Thank you to any and all who took time to read this. Please help me with some suggestions.

  2. My poor cat is a little chubby, and we just got done treating her for worms. (Over the counter AND the ppm drugs from the vet) The problem is that she still has poop just leaking out of her bottom, not diarrhea, like random balls of pop falling out. She also keeps yowling and meowing really loudly like she wants all the attention on the planet right now….but she’s fixed so she can’t be in heat. I don’t know….I can’t quite afford to take her back to the vet right now, but hoping someone can help me.

    • Your cat may actually be in heat. I had the same thing happen to my cat. She too was fixed. I took her back to the vet who did the surgery, and basically I was called an idiot (NO longer use that vet!). Took her to a vet, that specializes in farm animals. And honest to Abe, the 1st vet DIDN’T REMOVE the entire ovary! I suggest go to different vet. My cat is now, quiet (except when hungry), happy and PLUMP! And I too, couldn’t be happier!

  3. I have no idea if my cat has one of these problems or something worse but hopefully I can get some kind of answer.

    For the last few months my cat, named Sasha who’s age I have no idea of considering she’s a rescue, has been bloated around the middle ( not fat, bloated ) but it comes and goes. She’s also been leaving yellow, milkish stains on everything. She’s irritable as all hell, hissing and hissing and hissing whenever anyone even moves within five feet of her. And the final symptom? A lot of ‘down there’ licking.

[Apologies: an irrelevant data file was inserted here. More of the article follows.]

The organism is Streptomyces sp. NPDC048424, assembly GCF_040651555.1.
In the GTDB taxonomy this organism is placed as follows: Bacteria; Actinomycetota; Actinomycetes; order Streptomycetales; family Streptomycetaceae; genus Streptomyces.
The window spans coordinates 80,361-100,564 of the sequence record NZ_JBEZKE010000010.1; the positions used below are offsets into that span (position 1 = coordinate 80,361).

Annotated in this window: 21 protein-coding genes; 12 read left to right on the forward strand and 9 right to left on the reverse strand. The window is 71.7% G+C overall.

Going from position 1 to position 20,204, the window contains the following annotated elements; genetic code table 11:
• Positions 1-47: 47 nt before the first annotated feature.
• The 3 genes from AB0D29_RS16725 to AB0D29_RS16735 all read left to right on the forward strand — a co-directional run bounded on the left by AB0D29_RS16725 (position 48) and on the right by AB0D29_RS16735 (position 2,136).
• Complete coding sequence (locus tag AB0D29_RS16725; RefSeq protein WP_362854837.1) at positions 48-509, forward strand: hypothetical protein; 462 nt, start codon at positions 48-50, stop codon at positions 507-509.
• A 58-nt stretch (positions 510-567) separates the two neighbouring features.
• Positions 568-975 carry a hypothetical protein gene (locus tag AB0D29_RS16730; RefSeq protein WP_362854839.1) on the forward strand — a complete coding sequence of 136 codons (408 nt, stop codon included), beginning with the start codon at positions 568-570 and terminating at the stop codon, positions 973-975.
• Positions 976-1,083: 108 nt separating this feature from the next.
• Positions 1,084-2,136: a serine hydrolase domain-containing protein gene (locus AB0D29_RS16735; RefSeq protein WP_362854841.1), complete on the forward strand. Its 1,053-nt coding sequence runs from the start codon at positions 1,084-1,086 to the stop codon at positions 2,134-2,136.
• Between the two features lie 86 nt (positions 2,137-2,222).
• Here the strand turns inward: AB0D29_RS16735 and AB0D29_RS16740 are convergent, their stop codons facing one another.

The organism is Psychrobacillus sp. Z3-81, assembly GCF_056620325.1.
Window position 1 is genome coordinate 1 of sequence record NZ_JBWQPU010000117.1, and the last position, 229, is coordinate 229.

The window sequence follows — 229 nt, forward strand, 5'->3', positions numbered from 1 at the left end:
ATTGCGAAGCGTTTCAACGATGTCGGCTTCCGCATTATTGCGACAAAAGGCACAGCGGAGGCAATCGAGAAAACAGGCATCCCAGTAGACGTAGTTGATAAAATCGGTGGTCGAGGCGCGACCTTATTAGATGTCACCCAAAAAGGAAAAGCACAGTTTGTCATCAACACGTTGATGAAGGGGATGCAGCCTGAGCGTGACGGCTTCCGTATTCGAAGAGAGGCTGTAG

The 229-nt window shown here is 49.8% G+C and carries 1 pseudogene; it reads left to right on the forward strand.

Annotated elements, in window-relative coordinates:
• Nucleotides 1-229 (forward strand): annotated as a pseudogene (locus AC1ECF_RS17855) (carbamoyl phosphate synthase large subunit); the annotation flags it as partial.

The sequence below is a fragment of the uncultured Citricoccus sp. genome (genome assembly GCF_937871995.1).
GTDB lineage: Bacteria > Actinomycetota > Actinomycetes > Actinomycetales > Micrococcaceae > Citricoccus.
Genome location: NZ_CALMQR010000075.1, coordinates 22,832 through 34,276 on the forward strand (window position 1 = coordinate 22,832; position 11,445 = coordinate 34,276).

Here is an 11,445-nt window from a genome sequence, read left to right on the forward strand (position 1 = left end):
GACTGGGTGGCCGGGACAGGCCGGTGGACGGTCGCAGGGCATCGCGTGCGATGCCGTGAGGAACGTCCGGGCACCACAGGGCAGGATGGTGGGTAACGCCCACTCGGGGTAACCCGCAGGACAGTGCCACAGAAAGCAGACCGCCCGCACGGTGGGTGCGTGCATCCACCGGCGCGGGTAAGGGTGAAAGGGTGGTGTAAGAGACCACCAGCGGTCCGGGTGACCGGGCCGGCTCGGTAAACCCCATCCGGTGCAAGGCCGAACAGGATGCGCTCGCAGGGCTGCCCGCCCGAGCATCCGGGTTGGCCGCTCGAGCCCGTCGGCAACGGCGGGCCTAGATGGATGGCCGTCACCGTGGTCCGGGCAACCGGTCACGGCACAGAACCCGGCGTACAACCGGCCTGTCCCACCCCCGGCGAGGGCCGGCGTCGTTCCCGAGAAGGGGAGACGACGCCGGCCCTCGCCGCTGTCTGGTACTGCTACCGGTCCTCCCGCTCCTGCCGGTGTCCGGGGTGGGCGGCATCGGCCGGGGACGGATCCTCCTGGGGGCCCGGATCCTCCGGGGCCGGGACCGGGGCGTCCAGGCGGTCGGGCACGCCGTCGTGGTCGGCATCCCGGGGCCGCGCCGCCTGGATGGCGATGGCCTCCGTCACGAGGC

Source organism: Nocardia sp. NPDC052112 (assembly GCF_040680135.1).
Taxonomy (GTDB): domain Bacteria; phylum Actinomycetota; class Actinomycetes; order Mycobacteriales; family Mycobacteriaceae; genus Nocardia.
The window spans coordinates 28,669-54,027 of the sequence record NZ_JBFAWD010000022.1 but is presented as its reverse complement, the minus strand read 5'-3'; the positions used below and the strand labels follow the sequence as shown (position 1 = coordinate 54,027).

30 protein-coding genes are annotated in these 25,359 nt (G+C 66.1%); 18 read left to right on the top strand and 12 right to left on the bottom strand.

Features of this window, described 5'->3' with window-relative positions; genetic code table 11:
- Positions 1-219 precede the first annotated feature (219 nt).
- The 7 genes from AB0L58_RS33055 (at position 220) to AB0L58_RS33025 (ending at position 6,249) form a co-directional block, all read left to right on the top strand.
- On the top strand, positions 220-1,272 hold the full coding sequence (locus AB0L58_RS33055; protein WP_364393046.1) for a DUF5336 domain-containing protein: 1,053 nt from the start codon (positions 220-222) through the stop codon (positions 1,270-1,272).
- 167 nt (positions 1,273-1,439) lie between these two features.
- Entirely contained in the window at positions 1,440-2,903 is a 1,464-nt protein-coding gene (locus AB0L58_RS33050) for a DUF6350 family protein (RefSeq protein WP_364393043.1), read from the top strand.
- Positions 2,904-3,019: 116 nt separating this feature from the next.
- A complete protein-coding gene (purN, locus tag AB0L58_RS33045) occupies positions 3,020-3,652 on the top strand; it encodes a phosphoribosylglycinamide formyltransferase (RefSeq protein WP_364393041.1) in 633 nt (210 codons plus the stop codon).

I originally thought worms, those things just happen after all, so we, the family, gave her a round of worm treatment and she got better for a good two, two and a half months but then it came back and here we are. Any ideas?

  4. I have another butt issue. When my cat goes poop, she somehow manages to get litter up her butt. I’ve tried kitty crystals and arm n hammer clumping which is like sand and both kinds go up her butt. She has a bladder infection and her anal gland were blocked so in wondering if the litter is causing this. What other types of litter can I try?

  5. Our cat started scooting after she went potty and poopie, so we took her to the vet. He cleaned her anal gland and gave her a sanitary cut. She is still scooting.
    We are at a loss of what to do next. She is an indoor cat. The odd thing is, she used to leave what I called pellets (things that looked like light brown watermelon seeds) at times around the house. They kind of smelled like poopie but slightly stronger. She has since stopped that and that’s when she started scooting. Not sure if that has anything to do with it. Thanks for you time.

  6. This is brilliant! Made me laugh out loud. I have a ‘Scooty’ cat which is freaking me right out! Off to the vets we go then…..